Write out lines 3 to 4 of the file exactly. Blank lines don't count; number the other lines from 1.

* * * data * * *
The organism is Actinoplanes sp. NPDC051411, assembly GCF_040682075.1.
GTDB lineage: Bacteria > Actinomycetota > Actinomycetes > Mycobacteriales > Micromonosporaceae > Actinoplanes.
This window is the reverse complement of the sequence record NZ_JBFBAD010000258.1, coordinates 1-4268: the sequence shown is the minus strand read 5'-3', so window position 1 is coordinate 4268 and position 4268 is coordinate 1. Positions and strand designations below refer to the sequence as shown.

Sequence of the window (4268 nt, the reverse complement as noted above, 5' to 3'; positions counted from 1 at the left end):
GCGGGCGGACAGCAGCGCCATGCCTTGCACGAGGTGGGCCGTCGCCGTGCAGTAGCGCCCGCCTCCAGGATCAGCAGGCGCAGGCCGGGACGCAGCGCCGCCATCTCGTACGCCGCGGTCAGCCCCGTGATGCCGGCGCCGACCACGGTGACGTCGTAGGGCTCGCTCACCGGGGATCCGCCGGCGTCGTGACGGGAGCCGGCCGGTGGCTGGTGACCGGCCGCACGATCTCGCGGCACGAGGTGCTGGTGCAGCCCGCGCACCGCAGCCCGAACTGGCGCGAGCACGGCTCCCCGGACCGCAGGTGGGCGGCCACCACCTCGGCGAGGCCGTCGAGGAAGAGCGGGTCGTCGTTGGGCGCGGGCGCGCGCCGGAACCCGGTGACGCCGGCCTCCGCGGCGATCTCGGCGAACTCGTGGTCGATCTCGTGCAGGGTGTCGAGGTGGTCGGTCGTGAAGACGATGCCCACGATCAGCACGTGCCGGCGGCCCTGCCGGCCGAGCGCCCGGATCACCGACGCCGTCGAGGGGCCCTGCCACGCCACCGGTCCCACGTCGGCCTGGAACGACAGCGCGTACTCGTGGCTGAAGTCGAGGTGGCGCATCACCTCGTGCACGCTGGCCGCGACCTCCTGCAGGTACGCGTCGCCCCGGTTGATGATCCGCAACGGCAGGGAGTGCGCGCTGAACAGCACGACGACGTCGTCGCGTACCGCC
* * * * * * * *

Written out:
This window is the reverse complement of the sequence record NZ_JBFBAD010000258.1, coordinates 1-4268: the sequence shown is the minus strand read 5'-3', so window position 1 is coordinate 4268 and position 4268 is coordinate 1. Positions and strand designations below refer to the sequence as shown.

Sequence of the window (4268 nt, the reverse complement as noted above, 5' to 3'; positions counted from 1 at the left end):